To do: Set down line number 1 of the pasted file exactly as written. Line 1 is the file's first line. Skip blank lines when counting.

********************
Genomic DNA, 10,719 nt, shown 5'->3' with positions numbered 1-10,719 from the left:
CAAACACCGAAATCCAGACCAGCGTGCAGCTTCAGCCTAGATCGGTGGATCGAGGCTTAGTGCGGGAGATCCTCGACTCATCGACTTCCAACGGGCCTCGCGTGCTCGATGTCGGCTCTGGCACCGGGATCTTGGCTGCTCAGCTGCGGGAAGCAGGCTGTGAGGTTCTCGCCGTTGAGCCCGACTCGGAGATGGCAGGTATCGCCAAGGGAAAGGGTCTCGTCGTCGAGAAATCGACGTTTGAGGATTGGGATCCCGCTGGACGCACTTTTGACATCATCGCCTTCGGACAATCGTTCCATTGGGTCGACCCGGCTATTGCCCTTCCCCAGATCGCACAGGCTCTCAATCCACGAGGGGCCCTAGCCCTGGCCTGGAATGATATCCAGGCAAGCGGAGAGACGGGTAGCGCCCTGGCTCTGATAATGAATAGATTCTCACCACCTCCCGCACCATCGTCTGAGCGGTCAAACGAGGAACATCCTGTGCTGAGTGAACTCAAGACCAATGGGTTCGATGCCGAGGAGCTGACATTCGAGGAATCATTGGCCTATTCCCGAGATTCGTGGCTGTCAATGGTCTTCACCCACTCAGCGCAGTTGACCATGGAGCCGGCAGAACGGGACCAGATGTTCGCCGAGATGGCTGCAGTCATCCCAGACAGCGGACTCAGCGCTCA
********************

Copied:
Genomic DNA, 10,719 nt, shown 5'->3' with positions numbered 1-10,719 from the left: